What is bloat? Also called Gastric Dilatation Volvulus (GDV) or twisted stomach, bloat is an acute, life-threatening condition that affects dogs. The disease progresses as follows:
- The stomach fills with gas, and becomes too stretched. The gas build-up means that the pressure inside the stomach increases, which can cause the stomach to rupture. At the same time, the increased pressure makes it difficult for blood to return from the hind-legs and abdomen to the heart, and will also make it difficult for the dog to breathe.
- The dog’s stomach also twists, usually in a clockwise direction. This can happen before or after it fills with gas. This twisting cuts off the blood supply to the stomach.
- The Portal vein, which leads to the liver, can be partly or totally closed by the twisting stomach, so blood cannot get to the liver to be detoxified. This results in an increase of toxins in the blood.
- It’s also possible for the twisting stomach to pull the spleen and pancreas out of places, cutting off the blood supply of these organs. In a worst case scenario, the pancreas may start producing toxic hormones which can kill the dog.
- The lack of circulating blood to the organs and tissues sends the dog into shock, which can also lead to the dog’s death.
In short, a dog with bloat will most likely die due to blood poisoning, peritonitis, and toxic shock.
Which dogs are most at risk of developing bloat?
- Deep chested dogs; Great Danes, Irish Setters, St Bernards, Weimeraners, and Gordon Setters seem most at risk of developing bloat, though the condition has been noted in most breeds.
- Dogs that eat only one large meal a day. The risk increases if the particles of food are less than 30mm in size. Food particles, especially dry foods like kibble, tend to swell up in the stomach, increasing risk of bloat.
- Older dogs.
- Dogs with relatives that are also prone to bloat.
- Dogs that drink too much water in a small period of time, before or after exercise.
- Dogs with Inflammatory Bowel Disease.
How is bloat diagnosed?
Dogs with bloat usually show similar symptoms:
- An enlarged, distended abdomen
- Retching, especially if nothing comes up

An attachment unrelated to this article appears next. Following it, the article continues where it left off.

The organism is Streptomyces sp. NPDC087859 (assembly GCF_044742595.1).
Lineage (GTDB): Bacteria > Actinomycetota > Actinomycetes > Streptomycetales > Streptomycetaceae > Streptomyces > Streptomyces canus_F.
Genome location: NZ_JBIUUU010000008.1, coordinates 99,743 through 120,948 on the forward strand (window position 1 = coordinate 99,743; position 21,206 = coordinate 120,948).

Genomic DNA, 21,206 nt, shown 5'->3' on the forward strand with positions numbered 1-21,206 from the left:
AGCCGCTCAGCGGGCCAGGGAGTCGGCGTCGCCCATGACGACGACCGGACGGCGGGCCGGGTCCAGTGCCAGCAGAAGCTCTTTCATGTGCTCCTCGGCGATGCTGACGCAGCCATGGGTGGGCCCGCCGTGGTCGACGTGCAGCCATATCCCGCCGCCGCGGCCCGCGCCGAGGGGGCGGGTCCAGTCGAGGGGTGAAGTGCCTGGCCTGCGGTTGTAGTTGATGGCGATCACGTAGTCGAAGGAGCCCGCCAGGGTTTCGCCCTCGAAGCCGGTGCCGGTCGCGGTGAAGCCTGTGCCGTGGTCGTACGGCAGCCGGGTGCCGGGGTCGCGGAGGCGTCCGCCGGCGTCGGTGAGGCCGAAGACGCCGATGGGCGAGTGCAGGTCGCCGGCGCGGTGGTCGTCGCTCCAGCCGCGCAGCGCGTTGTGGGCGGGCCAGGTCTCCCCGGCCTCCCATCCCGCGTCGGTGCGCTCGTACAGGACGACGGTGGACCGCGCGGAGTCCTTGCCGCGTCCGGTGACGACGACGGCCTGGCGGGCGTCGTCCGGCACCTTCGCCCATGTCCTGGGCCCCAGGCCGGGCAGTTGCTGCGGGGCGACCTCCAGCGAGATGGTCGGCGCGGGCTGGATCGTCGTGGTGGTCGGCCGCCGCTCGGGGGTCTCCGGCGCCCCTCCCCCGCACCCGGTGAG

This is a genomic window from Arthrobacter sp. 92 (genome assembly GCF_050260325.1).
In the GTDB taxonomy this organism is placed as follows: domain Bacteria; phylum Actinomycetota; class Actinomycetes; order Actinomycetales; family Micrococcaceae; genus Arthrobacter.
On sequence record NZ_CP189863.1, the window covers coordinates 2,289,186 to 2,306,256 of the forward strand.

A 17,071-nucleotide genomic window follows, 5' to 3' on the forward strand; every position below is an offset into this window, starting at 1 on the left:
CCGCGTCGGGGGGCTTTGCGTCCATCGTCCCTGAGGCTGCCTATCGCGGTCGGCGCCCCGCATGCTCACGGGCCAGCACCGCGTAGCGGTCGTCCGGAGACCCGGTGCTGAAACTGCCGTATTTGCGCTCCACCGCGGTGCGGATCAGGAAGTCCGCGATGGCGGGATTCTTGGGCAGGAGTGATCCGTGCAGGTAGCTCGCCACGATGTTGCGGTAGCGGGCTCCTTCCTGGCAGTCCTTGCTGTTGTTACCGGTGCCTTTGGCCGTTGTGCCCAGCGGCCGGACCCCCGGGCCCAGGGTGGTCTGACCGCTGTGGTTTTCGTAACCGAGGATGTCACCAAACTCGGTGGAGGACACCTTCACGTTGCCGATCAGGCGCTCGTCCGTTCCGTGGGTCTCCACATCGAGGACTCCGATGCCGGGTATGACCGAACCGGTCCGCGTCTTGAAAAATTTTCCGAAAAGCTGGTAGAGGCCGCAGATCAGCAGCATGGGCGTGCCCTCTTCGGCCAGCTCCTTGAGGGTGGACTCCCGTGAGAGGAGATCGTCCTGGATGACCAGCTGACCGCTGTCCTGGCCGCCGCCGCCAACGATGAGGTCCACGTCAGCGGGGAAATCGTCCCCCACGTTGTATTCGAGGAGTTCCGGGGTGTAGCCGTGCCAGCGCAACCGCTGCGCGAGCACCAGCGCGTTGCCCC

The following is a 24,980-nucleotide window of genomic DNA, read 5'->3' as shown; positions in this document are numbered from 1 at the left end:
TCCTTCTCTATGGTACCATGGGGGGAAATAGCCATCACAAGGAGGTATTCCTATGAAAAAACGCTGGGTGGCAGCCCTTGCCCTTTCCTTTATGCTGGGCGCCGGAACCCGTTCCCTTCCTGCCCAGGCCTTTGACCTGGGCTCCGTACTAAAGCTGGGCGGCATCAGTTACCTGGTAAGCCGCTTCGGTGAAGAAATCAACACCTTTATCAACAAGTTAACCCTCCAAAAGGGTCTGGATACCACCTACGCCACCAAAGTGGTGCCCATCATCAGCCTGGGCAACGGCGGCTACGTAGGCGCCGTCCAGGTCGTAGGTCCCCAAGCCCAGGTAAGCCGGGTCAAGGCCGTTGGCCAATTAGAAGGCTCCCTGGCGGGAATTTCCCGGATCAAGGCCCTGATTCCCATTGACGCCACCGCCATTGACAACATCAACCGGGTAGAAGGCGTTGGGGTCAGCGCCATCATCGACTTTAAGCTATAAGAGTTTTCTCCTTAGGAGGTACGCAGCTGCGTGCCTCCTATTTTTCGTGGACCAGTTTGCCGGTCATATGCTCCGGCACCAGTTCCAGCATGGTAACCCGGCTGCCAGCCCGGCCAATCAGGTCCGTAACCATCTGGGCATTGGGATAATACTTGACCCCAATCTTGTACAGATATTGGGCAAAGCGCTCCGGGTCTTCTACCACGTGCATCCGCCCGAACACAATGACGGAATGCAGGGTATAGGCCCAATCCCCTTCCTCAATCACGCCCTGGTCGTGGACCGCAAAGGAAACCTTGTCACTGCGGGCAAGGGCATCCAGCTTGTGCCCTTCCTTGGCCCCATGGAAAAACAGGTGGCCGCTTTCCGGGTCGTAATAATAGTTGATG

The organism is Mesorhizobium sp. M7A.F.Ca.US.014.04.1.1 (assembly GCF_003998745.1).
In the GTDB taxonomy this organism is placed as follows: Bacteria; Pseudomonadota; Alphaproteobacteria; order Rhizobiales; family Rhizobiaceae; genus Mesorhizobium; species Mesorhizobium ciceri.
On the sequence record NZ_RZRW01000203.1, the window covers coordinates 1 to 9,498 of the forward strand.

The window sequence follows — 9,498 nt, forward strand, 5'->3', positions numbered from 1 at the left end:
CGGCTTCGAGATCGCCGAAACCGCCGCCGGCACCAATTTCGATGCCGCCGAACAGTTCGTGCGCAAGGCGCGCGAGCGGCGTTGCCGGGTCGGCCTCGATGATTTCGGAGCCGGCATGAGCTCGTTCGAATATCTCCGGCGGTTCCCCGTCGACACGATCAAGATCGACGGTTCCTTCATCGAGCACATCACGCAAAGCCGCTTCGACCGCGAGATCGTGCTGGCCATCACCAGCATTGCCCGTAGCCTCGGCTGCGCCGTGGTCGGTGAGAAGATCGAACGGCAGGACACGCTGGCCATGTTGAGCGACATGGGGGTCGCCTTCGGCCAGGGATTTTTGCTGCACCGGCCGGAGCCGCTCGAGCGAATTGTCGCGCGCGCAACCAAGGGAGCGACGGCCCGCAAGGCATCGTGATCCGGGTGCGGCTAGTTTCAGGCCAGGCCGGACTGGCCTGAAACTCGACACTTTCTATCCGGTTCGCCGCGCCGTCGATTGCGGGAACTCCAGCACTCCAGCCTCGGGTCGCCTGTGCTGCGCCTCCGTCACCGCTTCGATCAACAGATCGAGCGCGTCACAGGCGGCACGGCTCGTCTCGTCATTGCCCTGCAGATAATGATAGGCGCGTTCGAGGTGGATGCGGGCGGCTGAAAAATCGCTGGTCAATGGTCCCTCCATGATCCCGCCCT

- Standing and stretching
- Showing pain if you push their belly
If your dog shows one or more of these symptoms, you need to get the vet at once. A dog with bloat can go into shock in just one or two hours, so do not delay!
At the veterinary clinic, your vet will confirm the diagnosis of bloat during the physical exam. Your vet will probably need to take an X-ray to see if the stomach has twisted, and if so, how badly. Laboratory tests, such as blood tests and urinalysis, will help your vet to see how badly the disturbances to the dog’s metabolism are.
Can bloat be treated?
The good news is: Yes! Bloat is treatable. It is an emergency condition, so the first thing to do if you suspect that your dog has bloat is to get to the vet as quickly as possible. If treatment is delayed for more than 6 hours, or if he/she starts to develop peritonitis, low blood pressure, and other severe symptoms, the prognosis starts to look grim.
If your dog arrives in good time, the vet can start trying to stabilise your dog by providing oxygen and IV fluids, and if necessary, perform surgery to “untwist” the stomach. Dogs that have had time to stabilise properly before surgery have better chances of surviving.
Modern advances in veterinary medicine during the last 20 years mean that more dogs have survived bloat, but it is still all too often a fatal condition.
How to prevent bloat?
Any dog can develop bloat, but deep chested dogs are more at risk. If your dog is one of these breeds, you’ll need to be a little more careful with your dog’s meals; for example, it’s better to give two to three meals a day instead of one, large, single meal. There is some debate as to whether raised food bowls can help prevent bloat, but there’s no solid proof of this. You should also avoid exercising your dog just before or just after meals.
Eating too quickly also increases your dog’s chances of developing bloat. Some dogs tend to gulp down their food, but you can use slow-feeder bowls to slow them down. Other dogs tend to eat quickly when they feel anxious, and especially if other dogs are around. If you have more than one dog and are concerned about fast eating, try feeding your dogs in separate rooms. This way, your dog won’t feel the need to gulp down their food.
In high-risk patients, vets sometimes perform a surgery called a gastropexy, in which the stomach is surgically anchored to the body wall to keep it in place. A dog can still develop a bloated, gassy stomach after this surgery, the stomach won’t twist out of place. Consult your veterinarian to see whether a gastropexy is right for your dog.